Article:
The Participation Gap
A common refrain in American politics is that every vote matters and that it is our responsibility as Americans to make our voices heard in elections. But how true are these sentiments? Is every voice being heard if presidential candidates are only engaging with voters in a handful of states?
Under our current system of electing the president, your interaction with the candidates is largely based on what state you’re in. Rather than focus on appealing to each and every voter, candidates now focus on the voters in battleground states. With no engagement by the candidates, voters outside of closely contested battleground states will feel ignored. And ignored voters can quickly become nonvoters.
Michael McDonald, a political-science professor at the University of Florida, has asked whether the issue of low voter turnout is because candidates aren’t appealing to nonvoters or if the real issue is that voters feel so disengaged and isolated from the political process that they simply give up on participating. If Americans believe their votes do not matter, then voter turnout will steadily decline. And low voter turnout leads to other problems in a democracy.
According to Sean McElwee, in low turnout elections, candidates have good reason to prioritize the wants and needs of a small portion of the public. But in a system with higher turnout, like a system relying on a national popular vote, candidates and politicians would be more inclined to take into account the interests of more people.
Catering to the small portion of the public who do show up results in policies that don’t align with the priorities of the majority of citizens. This disconnect is apparent when it comes to economic benefits between voters and nonvoters. For example, nonvoters tend to favor increased spending to support the expansion of government services while voters generally oppose these policies, a divide that roughly mimics the partisan divide on the issue.
But an increase in voter turnout need not result in policies that conservatives automatically oppose. There are many poverty-reducing benefits that conservatives and liberals can agree on. Annie Lowery, author of a new book on universal basic income, notes:
“Social Security has slashed the poverty rate among seniors to less than 10 percent from more than 40 percent; a child is more than twice as likely to be impoverished as someone over the age of 65 these days. The earned-income tax credit — you work, you’re poor, you pay your taxes, you get it, more or less — has proved remarkably effective at encouraging single mothers to keep working, without stigmatizing them for not doing so or asking them to document their hours every month. It has drawn hundreds of thousands of women into the labor force and kept them there, all while lifting six million Americans a year out of poverty.”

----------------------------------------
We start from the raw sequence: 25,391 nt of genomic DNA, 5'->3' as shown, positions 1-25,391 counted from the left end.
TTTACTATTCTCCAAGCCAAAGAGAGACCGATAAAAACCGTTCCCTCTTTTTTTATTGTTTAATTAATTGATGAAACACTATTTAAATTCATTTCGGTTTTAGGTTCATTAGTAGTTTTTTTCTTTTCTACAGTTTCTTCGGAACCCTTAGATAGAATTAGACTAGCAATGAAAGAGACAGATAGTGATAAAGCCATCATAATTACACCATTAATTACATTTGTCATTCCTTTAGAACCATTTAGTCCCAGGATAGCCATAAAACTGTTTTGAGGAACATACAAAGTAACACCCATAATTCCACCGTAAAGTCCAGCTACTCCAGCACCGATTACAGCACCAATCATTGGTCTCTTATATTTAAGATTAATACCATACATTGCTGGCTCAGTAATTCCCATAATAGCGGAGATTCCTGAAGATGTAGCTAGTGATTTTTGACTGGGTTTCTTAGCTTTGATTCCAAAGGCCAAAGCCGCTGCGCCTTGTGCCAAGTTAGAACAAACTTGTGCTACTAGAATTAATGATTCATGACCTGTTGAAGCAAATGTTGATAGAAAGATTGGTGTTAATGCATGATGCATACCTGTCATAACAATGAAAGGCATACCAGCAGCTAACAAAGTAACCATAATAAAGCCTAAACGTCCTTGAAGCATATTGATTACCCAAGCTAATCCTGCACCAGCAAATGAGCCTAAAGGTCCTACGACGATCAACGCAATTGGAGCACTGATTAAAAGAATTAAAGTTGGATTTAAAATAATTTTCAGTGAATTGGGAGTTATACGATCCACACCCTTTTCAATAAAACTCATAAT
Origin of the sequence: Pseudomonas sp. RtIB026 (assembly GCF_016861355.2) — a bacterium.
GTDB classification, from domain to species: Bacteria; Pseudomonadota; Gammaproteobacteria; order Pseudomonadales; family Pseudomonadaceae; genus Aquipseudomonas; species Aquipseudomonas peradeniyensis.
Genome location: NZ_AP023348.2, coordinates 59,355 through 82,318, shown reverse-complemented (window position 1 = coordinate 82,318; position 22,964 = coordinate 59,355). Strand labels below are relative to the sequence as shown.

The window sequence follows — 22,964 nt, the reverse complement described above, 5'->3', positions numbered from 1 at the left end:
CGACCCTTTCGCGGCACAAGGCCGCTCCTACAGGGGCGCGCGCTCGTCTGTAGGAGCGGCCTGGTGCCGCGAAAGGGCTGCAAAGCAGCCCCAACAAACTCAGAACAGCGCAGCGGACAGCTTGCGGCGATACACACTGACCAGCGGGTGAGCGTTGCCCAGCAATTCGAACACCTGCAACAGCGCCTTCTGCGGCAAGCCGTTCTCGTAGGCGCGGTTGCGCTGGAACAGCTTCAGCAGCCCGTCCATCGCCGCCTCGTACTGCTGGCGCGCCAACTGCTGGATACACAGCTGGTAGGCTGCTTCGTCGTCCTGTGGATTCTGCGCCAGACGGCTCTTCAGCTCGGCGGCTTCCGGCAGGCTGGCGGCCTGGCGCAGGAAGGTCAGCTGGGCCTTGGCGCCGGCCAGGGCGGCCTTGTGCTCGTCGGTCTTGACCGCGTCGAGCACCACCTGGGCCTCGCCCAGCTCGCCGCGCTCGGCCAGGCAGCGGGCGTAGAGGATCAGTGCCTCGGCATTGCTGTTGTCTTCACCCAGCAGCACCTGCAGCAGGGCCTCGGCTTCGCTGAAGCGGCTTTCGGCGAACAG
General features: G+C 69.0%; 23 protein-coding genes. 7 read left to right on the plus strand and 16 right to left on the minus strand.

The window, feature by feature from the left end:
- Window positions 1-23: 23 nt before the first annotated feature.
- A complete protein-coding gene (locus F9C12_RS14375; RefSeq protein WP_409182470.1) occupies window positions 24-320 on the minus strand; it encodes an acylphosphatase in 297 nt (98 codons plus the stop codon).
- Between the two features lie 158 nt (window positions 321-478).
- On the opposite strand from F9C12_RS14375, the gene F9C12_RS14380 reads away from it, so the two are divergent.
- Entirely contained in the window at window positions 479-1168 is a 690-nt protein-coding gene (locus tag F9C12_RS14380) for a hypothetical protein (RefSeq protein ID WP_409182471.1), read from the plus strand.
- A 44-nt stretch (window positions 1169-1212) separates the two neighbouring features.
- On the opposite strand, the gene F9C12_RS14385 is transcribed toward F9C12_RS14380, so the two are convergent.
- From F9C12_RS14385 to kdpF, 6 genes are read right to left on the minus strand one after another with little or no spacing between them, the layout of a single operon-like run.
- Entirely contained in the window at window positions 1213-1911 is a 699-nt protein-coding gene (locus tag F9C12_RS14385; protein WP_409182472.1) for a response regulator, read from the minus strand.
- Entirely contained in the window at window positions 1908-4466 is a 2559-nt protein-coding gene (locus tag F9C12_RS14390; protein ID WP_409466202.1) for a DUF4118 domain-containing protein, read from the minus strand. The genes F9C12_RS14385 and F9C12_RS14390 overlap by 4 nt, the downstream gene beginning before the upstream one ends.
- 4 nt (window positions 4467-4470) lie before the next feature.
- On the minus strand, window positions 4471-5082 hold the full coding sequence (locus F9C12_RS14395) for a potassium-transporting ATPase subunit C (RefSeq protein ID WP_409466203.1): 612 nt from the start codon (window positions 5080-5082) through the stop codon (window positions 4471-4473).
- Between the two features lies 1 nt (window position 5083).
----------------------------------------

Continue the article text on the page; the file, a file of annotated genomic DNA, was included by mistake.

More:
By increasing turnout through a national popular vote, candidates will have to engage more voters if they want to get elected. And in reaching out to more people, candidates will have to develop policies that reflect the economic interests of a wider segment of the population, resulting in more policies that both conservatives and liberals can get behind.
If our current system of electing the president doesn’t change, candidates will continue to appeal solely to voters in that year’s closest battleground states and voter turnout will remain low.
While some countries solve low turnout by implementing mandatory voting laws, the United States has never required its citizens to vote. Mandatory voting in America is not likely to happen anytime soon, but mandatory voting is not the only way to remedy low voter turnout. If candidates for president campaigned, advertised, and appealed to voters in every state, voters would feel more included in the political process. A system that guaranteed that the candidate who received the most votes always became the president would accomplish this. A national popular vote might also have positive effects in non-presidential election years, where voter turnout is even lower. Voting is a habit and by increasing turnout in presidential elections, the trend can continue to non-presidential elections as well. If the narratives around voting - that it’s a civic duty, that it’s the best way to support your interests, that it truly matters - are reaffirmed, then participation will spread across all elections. A national popular vote will improve voter turnout and ensure that every vote does count and that all of our voices are heard.